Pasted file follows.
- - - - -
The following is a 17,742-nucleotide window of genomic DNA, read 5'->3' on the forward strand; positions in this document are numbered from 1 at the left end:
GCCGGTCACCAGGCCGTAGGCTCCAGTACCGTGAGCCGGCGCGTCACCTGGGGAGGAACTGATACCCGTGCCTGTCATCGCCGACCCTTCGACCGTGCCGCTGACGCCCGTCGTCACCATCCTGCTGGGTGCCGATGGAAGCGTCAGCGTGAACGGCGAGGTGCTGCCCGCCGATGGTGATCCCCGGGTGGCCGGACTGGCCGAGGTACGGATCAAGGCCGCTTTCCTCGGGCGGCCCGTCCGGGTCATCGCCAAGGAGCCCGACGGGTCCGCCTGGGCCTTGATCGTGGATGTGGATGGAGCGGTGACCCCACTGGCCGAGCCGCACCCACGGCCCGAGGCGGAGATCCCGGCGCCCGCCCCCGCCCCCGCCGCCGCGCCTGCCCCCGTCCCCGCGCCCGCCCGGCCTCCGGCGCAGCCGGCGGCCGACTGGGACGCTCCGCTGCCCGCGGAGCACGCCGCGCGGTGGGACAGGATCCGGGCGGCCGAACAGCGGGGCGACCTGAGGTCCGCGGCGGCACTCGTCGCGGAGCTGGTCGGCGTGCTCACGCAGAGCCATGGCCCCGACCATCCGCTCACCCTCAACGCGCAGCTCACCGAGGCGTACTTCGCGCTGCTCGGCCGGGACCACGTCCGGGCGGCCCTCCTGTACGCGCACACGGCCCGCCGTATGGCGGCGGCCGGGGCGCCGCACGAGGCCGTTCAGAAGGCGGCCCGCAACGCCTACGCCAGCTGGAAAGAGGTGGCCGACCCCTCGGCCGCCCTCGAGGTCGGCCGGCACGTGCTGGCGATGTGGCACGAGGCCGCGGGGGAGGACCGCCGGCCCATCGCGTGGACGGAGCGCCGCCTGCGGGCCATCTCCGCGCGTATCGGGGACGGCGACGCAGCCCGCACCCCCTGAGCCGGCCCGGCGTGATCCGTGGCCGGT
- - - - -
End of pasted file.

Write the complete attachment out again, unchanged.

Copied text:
The following is a 17,742-nucleotide window of genomic DNA, read 5'->3' on the forward strand; positions in this document are numbered from 1 at the left end:
GCCGGTCACCAGGCCGTAGGCTCCAGTACCGTGAGCCGGCGCGTCACCTGGGGAGGAACTGATACCCGTGCCTGTCATCGCCGACCCTTCGACCGTGCCGCTGACGCCCGTCGTCACCATCCTGCTGGGTGCCGATGGAAGCGTCAGCGTGAACGGCGAGGTGCTGCCCGCCGATGGTGATCCCCGGGTGGCCGGACTGGCCGAGGTACGGATCAAGGCCGCTTTCCTCGGGCGGCCCGTCCGGGTCATCGCCAAGGAGCCCGACGGGTCCGCCTGGGCCTTGATCGTGGATGTGGATGGAGCGGTGACCCCACTGGCCGAGCCGCACCCACGGCCCGAGGCGGAGATCCCGGCGCCCGCCCCCGCCCCCGCCGCCGCGCCTGCCCCCGTCCCCGCGCCCGCCCGGCCTCCGGCGCAGCCGGCGGCCGACTGGGACGCTCCGCTGCCCGCGGAGCACGCCGCGCGGTGGGACAGGATCCGGGCGGCCGAACAGCGGGGCGACCTGAGGTCCGCGGCGGCACTCGTCGCGGAGCTGGTCGGCGTGCTCACGCAGAGCCATGGCCCCGACCATCCGCTCACCCTCAACGCGCAGCTCACCGAGGCGTACTTCGCGCTGCTCGGCCGGGACCACGTCCGGGCGGCCCTCCTGTACGCGCACACGGCCCGCCGTATGGCGGCGGCCGGGGCGCCGCACGAGGCCGTTCAGAAGGCGGCCCGCAACGCCTACGCCAGCTGGAAAGAGGTGGCCGACCCCTCGGCCGCCCTCGAGGTCGGCCGGCACGTGCTGGCGATGTGGCACGAGGCCGCGGGGGAGGACCGCCGGCCCATCGCGTGGACGGAGCGCCGCCTGCGGGCCATCTCCGCGCGTATCGGGGACGGCGACGCAGCCCGCACCCCCTGAGCCGGCCCGGCGTGATCCGTGGCCGGT